â–¶ Build an authentic dialogue with disparate stakeholder groups. Social media enables authentic communications, making these platforms to building dialogues with various stakeholders. That said, the platforms must be used in tandem with more overarching communications strategies in order to be leveraged to their fullest effect.

“Engage in meaningful dialogues with responsible mediating institutions that have legitimate interests and that influence traditional stakeholders,” Bolton recommends. His recommendation is based on his past experience as SVP of communications at Aetna —namely, when the company was forced to balance the needs of all stakeholders after physicians and patients rebelled amidst the “anti-managed care” backlash. “Create partnerships with groups that can enhance your value-creating activities,” he says.

â–¶ Look for patterns, then take action. Gaps in trust, as well as pressure points that could catalyze a sudden drop in trust, can be found easily by conducting a bit of reconnaissance work, especially online.

“Patterns emerge before public awareness,” says Bob Pearson, president of the Blog Council. “Customers trust us to be smarter on identifying issues. [Executives must] decide that if a hot issue is defined, it must be solved. They [should] continuously integrate online learnings into key parts of the company. Online patterns are clues waiting to be found by companies looking to improve their business.”

Looking for patterns in online conversations also helps shape specific strategies for initiating and maintaining communications with target audiences because, according to Pearson. “You have to get the strategy right in social media before deciding on which tools to use. Through social media, we become ‘conversation architects.’”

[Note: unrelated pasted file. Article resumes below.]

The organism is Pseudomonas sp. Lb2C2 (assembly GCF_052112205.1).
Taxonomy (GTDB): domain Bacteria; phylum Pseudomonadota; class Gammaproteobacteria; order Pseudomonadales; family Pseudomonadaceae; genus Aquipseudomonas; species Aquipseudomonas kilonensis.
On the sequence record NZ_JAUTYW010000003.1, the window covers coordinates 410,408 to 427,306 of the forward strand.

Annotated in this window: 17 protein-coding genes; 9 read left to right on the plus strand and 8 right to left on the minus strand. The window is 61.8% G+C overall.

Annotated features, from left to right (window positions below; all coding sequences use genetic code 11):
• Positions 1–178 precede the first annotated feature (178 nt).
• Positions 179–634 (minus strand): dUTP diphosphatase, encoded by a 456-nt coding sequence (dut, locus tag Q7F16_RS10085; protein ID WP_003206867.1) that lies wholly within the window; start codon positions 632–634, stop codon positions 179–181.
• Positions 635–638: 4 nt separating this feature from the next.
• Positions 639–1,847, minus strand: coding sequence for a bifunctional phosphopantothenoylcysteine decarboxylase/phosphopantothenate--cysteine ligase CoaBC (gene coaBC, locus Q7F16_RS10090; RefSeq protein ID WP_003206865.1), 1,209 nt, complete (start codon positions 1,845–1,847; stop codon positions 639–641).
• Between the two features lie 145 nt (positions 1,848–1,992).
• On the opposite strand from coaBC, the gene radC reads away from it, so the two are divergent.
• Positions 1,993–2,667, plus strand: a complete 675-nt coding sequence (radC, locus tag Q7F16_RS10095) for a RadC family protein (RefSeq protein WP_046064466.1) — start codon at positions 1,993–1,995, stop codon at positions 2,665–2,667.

â–¶ Be there or be square. “Syndication of content matters more than site traffic, because visiting your site is not customers’ goal,” Pearson says. “[Executives] are expected to just sort of ‘be there’ when needed. If companies don’t listen, customers vote via lack of traffic and participation.”

â–¶ Don’t dismiss ethics as an issue of good versus evil. “Too often we think about ethics as deciding who the sinners and saints are,” Moriarty says. “Ethics and values give us anchors; they serve as stabilizers and shields. In short, values and ethics can drive business strategy.”

Making ethical behavior a central part of your business strategy, Moriarty says, requires a thorough understand of and commitment to the basics:

• Creating value for customers;

• Managing suppliers so that they want to make your business better;

• Managing employees so that they show up and use their brains;

• Being good citizens in the community; and,

• Making money for financiers.

Note that each of these basics addresses a different stakeholder group. This is key to building trust and brand value concurrently and to withstanding the skepticism with which stakeholders view businesses.

“Stakeholders’ interests have to go together over time,” Moriarty says. “Everyone has to win.” PRN


Roger Bolton,; Bob Pearson,; Brian Moriarty,